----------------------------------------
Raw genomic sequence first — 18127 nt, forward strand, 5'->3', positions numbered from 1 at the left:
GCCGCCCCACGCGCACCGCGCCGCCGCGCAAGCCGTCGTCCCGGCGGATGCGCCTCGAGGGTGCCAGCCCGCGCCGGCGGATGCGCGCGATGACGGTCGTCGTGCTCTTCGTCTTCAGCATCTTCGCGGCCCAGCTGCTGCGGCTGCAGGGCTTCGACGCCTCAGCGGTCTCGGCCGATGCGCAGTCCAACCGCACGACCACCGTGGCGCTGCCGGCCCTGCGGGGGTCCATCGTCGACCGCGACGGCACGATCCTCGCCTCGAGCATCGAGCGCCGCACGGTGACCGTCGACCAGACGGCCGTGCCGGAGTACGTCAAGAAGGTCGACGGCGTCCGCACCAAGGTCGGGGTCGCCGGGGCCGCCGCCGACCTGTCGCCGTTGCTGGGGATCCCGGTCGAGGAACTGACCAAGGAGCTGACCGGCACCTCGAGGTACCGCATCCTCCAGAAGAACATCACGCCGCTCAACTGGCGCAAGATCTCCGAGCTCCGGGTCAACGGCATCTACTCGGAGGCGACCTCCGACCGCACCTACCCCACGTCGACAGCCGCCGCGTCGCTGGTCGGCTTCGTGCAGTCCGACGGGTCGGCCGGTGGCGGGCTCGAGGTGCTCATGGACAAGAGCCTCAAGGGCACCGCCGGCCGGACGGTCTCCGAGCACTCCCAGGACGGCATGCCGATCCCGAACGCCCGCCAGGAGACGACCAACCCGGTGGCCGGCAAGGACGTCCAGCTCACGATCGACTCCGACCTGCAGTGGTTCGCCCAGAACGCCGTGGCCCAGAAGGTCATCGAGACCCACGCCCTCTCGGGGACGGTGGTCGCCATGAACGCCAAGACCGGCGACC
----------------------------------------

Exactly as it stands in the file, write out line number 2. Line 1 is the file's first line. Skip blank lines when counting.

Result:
GCCGCCCCACGCGCACCGCGCCGCCGCGCAAGCCGTCGTCCCGGCGGATGCGCCTCGAGGGTGCCAGCCCGCGCCGGCGGATGCGCGCGATGACGGTCGTCGTGCTCTTCGTCTTCAGCATCTTCGCGGCCCAGCTGCTGCGGCTGCAGGGCTTCGACGCCTCAGCGGTCTCGGCCGATGCGCAGTCCAACCGCACGACCACCGTGGCGCTGCCGGCCCTGCGGGGGTCCATCGTCGACCGCGACGGCACGATCCTCGCCTCGAGCATCGAGCGCCGCACGGTGACCGTCGACCAGACGGCCGTGCCGGAGTACGTCAAGAAGGTCGACGGCGTCCGCACCAAGGTCGGGGTCGCCGGGGCCGCCGCCGACCTGTCGCCGTTGCTGGGGATCCCGGTCGAGGAACTGACCAAGGAGCTGACCGGCACCTCGAGGTACCGCATCCTCCAGAAGAACATCACGCCGCTCAACTGGCGCAAGATCTCCGAGCTCCGGGTCAACGGCATCTACTCGGAGGCGACCTCCGACCGCACCTACCCCACGTCGACAGCCGCCGCGTCGCTGGTCGGCTTCGTGCAGTCCGACGGGTCGGCCGGTGGCGGGCTCGAGGTGCTCATGGACAAGAGCCTCAAGGGCACCGCCGGCCGGACGGTCTCCGAGCACTCCCAGGACGGCATGCCGATCCCGAACGCCCGCCAGGAGACGACCAACCCGGTGGCCGGCAAGGACGTCCAGCTCACGATCGACTCCGACCTGCAGTGGTTCGCCCAGAACGCCGTGGCCCAGAAGGTCATCGAGACCCACGCCCTCTCGGGGACGGTGGTCGCCATGAACGCCAAGACCGGCGACC